Currency hedging: cashing in on special FX

The global financial crisis has changed the way the world looks at risk, and the twists and turns in the currency market have certainly brought foreign exchange (FX) risk management higher up the agenda for many funds and businesses alike. Historically, private equity firms may have viewed FX moves as rounding errors. But major swings in the crisis, and the continued high volatility since, have fundamentally changed their mindsets.

Increased FX volatility is one of the reasons behind the large swings in fund returns lately – and, perhaps even more importantly, one of the reasons we have started to see large disparities in performance. For example, in 2007/08, with the sterling/ US dollar exchange rate (GBP/USD) at 27-year highs, and 20 percent above purchasing power parity (PPP), some USD funds decided to hedge their exit risk on UK assets, locking in rates above 2.00. In the six months post-September 2008, GBP/USD then fell 32.5 percent to 1.35; it has subsequently averaged 1.57 across 2009-12. (Graph 1)

How would this affect returns? Well, to give an example: if two USD funds had held GBP1 billion in identical UK assets over that period, but only one had hedged, the ultimate USD returns to the fund and its limited partners on exit would have been USD2.00 billion vs. USD1.57 billion. 

Depending on the proportion of UK assets as a percentage of the fund, this could result in sizeable differences in the manager’s internal rate of return (IRR). Indeed, in some cases, FX hedging will have been the difference between a positive and negative return across this period. 

Such disparities have naturally focused both fund managers and investors’ attention – as they not only impact managers’ immediate performance returns, but also potential prospects for raising future funds. 

What to hedge, and how to do it

With this sharpened focus, clients are increasingly looking at how they can better manage FX risk and what products to use. Indeed, 2011 was Barclays’ most active year to date, with hedging activity more than doubling. 

Some funds increased their FX cover; but perhaps more interestingly, many funds that had never previously hedged introduced new hedging programmes.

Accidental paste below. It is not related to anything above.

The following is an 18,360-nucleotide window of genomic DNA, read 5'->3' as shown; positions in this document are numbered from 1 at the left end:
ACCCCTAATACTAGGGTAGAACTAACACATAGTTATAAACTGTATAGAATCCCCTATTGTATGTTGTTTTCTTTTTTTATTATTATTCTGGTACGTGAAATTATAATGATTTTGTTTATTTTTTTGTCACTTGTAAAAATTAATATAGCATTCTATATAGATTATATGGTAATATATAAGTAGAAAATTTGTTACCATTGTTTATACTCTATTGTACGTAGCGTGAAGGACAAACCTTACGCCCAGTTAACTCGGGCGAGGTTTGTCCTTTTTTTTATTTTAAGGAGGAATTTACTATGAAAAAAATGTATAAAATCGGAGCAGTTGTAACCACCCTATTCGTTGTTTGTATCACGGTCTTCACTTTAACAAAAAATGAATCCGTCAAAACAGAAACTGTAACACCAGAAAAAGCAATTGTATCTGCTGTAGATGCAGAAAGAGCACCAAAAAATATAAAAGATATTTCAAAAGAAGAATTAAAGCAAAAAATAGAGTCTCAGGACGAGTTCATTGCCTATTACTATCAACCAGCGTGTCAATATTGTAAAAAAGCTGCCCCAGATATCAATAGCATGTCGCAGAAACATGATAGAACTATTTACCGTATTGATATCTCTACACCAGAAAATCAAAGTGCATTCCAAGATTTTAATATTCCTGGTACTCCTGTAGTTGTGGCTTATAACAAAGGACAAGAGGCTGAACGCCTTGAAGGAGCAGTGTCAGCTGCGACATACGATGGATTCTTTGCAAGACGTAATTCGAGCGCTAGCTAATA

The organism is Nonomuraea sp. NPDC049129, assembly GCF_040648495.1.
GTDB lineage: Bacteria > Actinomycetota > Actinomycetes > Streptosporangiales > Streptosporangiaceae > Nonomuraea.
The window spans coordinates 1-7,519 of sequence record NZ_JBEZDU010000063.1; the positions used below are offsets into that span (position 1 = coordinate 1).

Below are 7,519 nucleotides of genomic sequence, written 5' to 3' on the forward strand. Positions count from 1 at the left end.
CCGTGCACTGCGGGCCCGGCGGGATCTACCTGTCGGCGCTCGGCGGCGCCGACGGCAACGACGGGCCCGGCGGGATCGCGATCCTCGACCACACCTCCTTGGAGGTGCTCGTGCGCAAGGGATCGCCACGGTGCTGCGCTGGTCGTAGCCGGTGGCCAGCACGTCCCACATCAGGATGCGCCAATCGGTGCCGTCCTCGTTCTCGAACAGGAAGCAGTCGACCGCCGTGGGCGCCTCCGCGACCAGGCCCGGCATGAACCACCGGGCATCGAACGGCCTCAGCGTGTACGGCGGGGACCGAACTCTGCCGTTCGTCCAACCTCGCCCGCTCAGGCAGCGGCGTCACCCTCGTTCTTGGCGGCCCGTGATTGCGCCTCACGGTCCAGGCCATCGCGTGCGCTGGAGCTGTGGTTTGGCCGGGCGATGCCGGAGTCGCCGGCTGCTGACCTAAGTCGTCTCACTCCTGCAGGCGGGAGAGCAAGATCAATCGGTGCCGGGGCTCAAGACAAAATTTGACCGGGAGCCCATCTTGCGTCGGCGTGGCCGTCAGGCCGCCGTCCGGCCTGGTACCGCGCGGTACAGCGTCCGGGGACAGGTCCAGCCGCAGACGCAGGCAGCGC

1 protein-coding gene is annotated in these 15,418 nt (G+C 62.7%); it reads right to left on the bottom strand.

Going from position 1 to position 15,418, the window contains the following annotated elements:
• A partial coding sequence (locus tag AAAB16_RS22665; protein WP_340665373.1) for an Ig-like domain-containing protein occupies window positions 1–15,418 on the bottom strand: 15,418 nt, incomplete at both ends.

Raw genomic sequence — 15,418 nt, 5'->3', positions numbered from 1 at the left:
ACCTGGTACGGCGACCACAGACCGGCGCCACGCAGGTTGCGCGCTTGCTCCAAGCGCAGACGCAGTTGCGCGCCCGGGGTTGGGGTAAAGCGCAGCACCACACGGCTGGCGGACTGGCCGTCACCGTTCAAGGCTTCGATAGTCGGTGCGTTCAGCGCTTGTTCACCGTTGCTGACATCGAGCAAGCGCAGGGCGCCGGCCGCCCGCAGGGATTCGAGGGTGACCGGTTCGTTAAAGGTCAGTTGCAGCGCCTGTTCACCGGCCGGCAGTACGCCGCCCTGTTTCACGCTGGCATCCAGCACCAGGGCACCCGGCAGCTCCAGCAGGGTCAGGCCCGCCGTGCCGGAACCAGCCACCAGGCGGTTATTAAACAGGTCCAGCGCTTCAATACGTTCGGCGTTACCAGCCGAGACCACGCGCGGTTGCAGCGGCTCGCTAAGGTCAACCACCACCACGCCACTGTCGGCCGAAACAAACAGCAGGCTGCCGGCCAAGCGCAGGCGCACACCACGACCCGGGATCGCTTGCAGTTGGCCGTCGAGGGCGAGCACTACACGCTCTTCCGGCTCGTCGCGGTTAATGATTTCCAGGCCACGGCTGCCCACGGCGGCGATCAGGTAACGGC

These hedges included a myriad of different currency pairs, although hedging AUD, CHF and JPY assets was particularly prevalent in the first half of the year, given these currencies were trading at extremes versus long term averages and PPP (i.e. the theoretic fair value where one would expect the currency to trade over the long term). 

Indeed, at certain points these currencies were trading up to 40 percent above fair value. This meant USD, EUR and GBP denominated funds that had invested in assets in these currencies were often sitting on significant FX gains versus when the assets were acquired – and therefore chose to lock those gains in by hedging. This made economic sense, since over the long term currencies typically trend back towards their PPP. 
In the latter part of the year, the EUR understandably became the hot hedging topic, as the European debt storm intensified.

Given the diversity of funds, the chosen hedging solution will vary from fund to fund, but a few standard conversations typically arise. In framing the policy, it is first of all necessary to quantify how much risk is inherent in a business, and how much of this the business wants to hedge. Typically, clients use value-at-risk (‘VaR’) analysis to work out a probability-weighted estimate of how much cash is at risk over a given timeframe, and therefore how much hedging to undertake.